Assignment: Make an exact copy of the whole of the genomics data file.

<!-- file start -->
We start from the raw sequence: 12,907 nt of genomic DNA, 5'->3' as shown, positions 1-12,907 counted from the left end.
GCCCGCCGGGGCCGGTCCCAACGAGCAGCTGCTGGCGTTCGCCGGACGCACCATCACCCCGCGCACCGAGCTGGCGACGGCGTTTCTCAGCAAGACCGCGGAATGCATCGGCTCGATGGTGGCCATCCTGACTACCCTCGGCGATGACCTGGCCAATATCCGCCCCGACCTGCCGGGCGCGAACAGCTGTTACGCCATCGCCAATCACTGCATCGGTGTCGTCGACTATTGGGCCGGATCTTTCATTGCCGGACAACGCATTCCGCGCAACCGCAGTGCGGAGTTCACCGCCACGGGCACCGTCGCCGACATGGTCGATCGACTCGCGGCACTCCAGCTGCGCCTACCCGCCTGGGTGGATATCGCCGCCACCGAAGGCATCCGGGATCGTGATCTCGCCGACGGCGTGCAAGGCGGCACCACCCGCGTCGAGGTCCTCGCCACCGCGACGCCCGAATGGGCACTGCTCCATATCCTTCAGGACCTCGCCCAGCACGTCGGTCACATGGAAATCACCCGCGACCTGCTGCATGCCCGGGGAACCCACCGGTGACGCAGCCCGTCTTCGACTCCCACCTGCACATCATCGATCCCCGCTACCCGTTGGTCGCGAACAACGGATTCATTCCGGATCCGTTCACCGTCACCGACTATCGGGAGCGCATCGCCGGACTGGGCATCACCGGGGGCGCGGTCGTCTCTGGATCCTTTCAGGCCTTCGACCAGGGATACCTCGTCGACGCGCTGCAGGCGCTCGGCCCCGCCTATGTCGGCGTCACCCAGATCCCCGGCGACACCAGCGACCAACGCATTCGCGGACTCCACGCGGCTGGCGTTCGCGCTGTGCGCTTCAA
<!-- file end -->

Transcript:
We start from the raw sequence: 12,907 nt of genomic DNA, 5'->3' as shown, positions 1-12,907 counted from the left end.
GCCCGCCGGGGCCGGTCCCAACGAGCAGCTGCTGGCGTTCGCCGGACGCACCATCACCCCGCGCACCGAGCTGGCGACGGCGTTTCTCAGCAAGACCGCGGAATGCATCGGCTCGATGGTGGCCATCCTGACTACCCTCGGCGATGACCTGGCCAATATCCGCCCCGACCTGCCGGGCGCGAACAGCTGTTACGCCATCGCCAATCACTGCATCGGTGTCGTCGACTATTGGGCCGGATCTTTCATTGCCGGACAACGCATTCCGCGCAACCGCAGTGCGGAGTTCACCGCCACGGGCACCGTCGCCGACATGGTCGATCGACTCGCGGCACTCCAGCTGCGCCTACCCGCCTGGGTGGATATCGCCGCCACCGAAGGCATCCGGGATCGTGATCTCGCCGACGGCGTGCAAGGCGGCACCACCCGCGTCGAGGTCCTCGCCACCGCGACGCCCGAATGGGCACTGCTCCATATCCTTCAGGACCTCGCCCAGCACGTCGGTCACATGGAAATCACCCGCGACCTGCTGCATGCCCGGGGAACCCACCGGTGACGCAGCCCGTCTTCGACTCCCACCTGCACATCATCGATCCCCGCTACCCGTTGGTCGCGAACAACGGATTCATTCCGGATCCGTTCACCGTCACCGACTATCGGGAGCGCATCGCCGGACTGGGCATCACCGGGGGCGCGGTCGTCTCTGGATCCTTTCAGGCCTTCGACCAGGGATACCTCGTCGACGCGCTGCAGGCGCTCGGCCCCGCCTATGTCGGCGTCACCCAGATCCCCGGCGACACCAGCGACCAACGCATTCGCGGACTCCACGCGGCTGGCGTTCGCGCTGTGCGCTTCAA